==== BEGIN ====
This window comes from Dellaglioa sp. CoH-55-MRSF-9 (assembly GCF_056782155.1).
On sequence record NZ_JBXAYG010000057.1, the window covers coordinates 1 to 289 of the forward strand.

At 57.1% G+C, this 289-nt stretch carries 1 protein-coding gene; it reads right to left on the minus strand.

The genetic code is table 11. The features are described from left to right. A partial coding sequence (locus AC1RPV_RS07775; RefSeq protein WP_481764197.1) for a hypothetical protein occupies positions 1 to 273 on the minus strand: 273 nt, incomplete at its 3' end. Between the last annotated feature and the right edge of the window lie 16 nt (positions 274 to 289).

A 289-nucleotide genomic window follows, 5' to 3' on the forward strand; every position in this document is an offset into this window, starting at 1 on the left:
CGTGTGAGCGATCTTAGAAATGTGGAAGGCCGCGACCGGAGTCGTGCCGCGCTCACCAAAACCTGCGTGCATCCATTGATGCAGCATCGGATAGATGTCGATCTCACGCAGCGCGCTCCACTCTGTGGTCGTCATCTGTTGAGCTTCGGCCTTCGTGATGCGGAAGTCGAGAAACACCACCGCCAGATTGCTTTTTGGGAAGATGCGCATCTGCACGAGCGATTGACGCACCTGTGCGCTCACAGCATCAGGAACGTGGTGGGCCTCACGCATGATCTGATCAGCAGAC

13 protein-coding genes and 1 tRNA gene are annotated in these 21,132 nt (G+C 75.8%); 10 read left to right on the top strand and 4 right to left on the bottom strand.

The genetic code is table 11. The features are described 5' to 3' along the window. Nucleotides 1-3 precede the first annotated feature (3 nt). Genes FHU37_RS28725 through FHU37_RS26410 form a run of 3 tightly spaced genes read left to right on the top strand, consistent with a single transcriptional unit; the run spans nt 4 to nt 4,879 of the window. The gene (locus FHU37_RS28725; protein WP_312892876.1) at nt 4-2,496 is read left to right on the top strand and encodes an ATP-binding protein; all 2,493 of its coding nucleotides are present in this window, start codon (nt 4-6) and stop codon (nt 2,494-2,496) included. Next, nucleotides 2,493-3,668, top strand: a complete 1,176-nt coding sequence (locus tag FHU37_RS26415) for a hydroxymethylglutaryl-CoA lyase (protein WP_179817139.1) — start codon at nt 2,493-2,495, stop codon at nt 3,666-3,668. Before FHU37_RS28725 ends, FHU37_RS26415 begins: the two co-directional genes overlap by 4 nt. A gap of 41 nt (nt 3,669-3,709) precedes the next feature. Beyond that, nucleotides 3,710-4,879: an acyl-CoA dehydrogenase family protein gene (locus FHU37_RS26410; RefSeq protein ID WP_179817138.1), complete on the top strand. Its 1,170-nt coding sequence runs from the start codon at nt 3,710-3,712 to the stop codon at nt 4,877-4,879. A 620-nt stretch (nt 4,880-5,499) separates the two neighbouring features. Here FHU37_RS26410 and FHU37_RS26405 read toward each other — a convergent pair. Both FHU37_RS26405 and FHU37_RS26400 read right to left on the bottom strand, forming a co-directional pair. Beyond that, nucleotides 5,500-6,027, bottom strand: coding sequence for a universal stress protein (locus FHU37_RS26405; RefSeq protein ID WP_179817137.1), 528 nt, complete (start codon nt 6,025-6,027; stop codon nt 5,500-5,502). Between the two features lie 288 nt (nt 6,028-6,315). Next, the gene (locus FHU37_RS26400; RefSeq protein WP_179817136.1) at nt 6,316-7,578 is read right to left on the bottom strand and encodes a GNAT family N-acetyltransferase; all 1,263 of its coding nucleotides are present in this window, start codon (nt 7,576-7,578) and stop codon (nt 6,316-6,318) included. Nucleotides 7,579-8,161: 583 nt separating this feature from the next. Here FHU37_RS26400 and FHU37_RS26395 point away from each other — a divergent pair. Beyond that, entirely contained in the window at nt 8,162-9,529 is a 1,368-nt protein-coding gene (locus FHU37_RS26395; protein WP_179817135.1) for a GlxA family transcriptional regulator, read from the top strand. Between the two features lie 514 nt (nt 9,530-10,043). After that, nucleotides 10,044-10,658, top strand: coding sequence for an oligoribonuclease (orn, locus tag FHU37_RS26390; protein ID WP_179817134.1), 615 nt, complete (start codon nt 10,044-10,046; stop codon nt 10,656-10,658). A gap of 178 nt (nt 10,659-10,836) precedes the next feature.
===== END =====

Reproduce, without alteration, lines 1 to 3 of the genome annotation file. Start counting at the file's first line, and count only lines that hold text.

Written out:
This window comes from Dellaglioa sp. CoH-55-MRSF-9 (assembly GCF_056782155.1).
On sequence record NZ_JBXAYG010000057.1, the window covers coordinates 1 to 289 of the forward strand.

At 57.1% G+C, this 289-nt stretch carries 1 protein-coding gene; it reads right to left on the minus strand.